POTOMAC — POTOMAC - For two rounds in the Booz Allen Classic, TPC at Avenel took a beating like a boxer past his prime. Charles Howell III shot a record-low 61 Thursday and was followed by his friend, Adam Scott, who recorded a tournament-record-low 128 for two rounds Friday.
But the course fought back yesterday, delivering blows that sent several golfers to the canvas and others staggering to their corners.
Rich Beem was one of the players who will have to regroup and come out swinging today in the final round if he plans to have a chance at the championship.
Beem started yesterday three shots off the lead, and birdied three holes on his front nine, including two in a row. But he fell hard on the back nine, bogeying four holes in a row, with the last of them coming at No. 17. He ended with a 1-over-par 72 for a 203 total, eight shots behind tournament-leader Scott.
"I'd like to say you have to stay patient out here, but unfortunately that's [baloney]," Beem said. "You have to attack [this course], I think, to score low on it and that's what I enjoy doing. When you attack it like I did today it bites back a little and it definitely bit me a little bit coming down the stretch. But that's OK. I'm discouraged, but I'm not totally beaten up about it."
Beem's troubles began on the 12th hole when he left his third shot on a steep hill leading to a creek. From there, his putter failed him and his tee shot on No. 14 found another creek.
And a day after flirting with a round of 59, Glen Day had a rough outing, shooting an 8-over-par 79 for 210. Immediately after the round, he marched to the driving range.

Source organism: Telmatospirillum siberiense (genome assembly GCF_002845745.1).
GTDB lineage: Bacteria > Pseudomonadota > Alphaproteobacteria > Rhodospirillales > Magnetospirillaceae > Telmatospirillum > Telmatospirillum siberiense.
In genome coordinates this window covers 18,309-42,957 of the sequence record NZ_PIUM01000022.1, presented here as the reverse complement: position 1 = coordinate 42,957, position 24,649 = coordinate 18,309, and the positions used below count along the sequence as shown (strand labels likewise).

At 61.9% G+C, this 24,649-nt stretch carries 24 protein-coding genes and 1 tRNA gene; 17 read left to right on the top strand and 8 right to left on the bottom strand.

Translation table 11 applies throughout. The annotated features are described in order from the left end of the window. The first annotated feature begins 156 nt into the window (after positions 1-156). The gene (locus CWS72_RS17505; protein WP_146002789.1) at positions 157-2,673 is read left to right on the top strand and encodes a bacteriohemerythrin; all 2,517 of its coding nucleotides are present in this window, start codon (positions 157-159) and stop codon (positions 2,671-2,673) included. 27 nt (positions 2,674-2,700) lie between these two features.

Not all Browne fans
Olin Browne caught a couple of boos from the gallery yesterday, indicating only how close he is to home.
Browne, a Washington, D.C., native, attended St. Albans School, a rival of Interstate Athletic Conference schools Landon, Georgetown Preparatory and Bullis, which is just down the road from TPC at Avenel.
The wind may have seemed like an IAC rival to Browne yesterday. On No. 16, the U.S. flag in back of the hole waved in one direction, but as he took his swing, the wind shifted, causing the ball to drop 20 yards short of its target. That helped to end Browne's streak of 51 holes without a bogey.
Browne managed to finish with an even-par 71 and was in second place, six strokes back of Scott.
Browne is not counting himself out.
"If [Scott] shoots 2- or 3-under-par tomorrow, nobody is going to catch him, but you never know what's going to happen," he said. "And so I'm going to show up on the first tee tomorrow and see where I can get to."
Browne's two PGA Tour victories have come after rallies.
Na comes up big
The youngest player on the tour, Kevin Na, 20, played like a veteran yesterday, recording the day's best round, a 7-under-par 64. Unlike many others, Na was able to avoid the course's snares, jumping 30 spots in the standings with a 203 total.
Despite his polished round, Na still looks to the veterans for advice. Their most valuable suggestion to him this weekend: "Don't try to win; just let it happen."